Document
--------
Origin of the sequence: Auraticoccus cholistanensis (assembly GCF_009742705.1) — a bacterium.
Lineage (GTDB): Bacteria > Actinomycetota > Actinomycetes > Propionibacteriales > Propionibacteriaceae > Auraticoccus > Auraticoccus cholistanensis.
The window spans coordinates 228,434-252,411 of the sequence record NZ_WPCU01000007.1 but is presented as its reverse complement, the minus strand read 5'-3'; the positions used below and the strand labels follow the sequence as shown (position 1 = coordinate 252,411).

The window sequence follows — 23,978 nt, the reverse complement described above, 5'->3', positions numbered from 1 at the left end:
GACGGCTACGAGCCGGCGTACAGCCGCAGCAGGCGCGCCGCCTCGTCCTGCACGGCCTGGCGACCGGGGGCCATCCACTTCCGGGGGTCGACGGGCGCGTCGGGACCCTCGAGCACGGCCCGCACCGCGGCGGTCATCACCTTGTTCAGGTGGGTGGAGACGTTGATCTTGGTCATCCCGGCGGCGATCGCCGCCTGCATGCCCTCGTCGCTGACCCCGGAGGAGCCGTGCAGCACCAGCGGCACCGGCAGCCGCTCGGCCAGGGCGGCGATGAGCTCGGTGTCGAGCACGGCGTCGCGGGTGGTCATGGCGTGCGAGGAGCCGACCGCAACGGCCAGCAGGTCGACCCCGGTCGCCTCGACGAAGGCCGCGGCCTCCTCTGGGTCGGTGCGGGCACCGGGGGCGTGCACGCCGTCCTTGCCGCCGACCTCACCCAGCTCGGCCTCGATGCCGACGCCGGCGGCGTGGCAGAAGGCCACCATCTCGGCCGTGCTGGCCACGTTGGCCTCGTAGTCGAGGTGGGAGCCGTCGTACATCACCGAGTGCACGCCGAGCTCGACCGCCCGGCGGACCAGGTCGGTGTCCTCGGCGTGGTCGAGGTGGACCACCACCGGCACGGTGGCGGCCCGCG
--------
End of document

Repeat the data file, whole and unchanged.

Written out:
Origin of the sequence: Auraticoccus cholistanensis (assembly GCF_009742705.1) — a bacterium.
Lineage (GTDB): Bacteria > Actinomycetota > Actinomycetes > Propionibacteriales > Propionibacteriaceae > Auraticoccus > Auraticoccus cholistanensis.
The window spans coordinates 228,434-252,411 of the sequence record NZ_WPCU01000007.1 but is presented as its reverse complement, the minus strand read 5'-3'; the positions used below and the strand labels follow the sequence as shown (position 1 = coordinate 252,411).

The window sequence follows — 23,978 nt, the reverse complement described above, 5'->3', positions numbered from 1 at the left end:
GACGGCTACGAGCCGGCGTACAGCCGCAGCAGGCGCGCCGCCTCGTCCTGCACGGCCTGGCGACCGGGGGCCATCCACTTCCGGGGGTCGACGGGCGCGTCGGGACCCTCGAGCACGGCCCGCACCGCGGCGGTCATCACCTTGTTCAGGTGGGTGGAGACGTTGATCTTGGTCATCCCGGCGGCGATCGCCGCCTGCATGCCCTCGTCGCTGACCCCGGAGGAGCCGTGCAGCACCAGCGGCACCGGCAGCCGCTCGGCCAGGGCGGCGATGAGCTCGGTGTCGAGCACGGCGTCGCGGGTGGTCATGGCGTGCGAGGAGCCGACCGCAACGGCCAGCAGGTCGACCCCGGTCGCCTCGACGAAGGCCGCGGCCTCCTCTGGGTCGGTGCGGGCACCGGGGGCGTGCACGCCGTCCTTGCCGCCGACCTCACCCAGCTCGGCCTCGATGCCGACGCCGGCGGCGTGGCAGAAGGCCACCATCTCGGCCGTGCTGGCCACGTTGGCCTCGTAGTCGAGGTGGGAGCCGTCGTACATCACCGAGTGCACGCCGAGCTCGACCGCCCGGCGGACCAGGTCGGTGTCCTCGGCGTGGTCGAGGTGGACCACCACCGGCACGGTGGCGGCCCGCG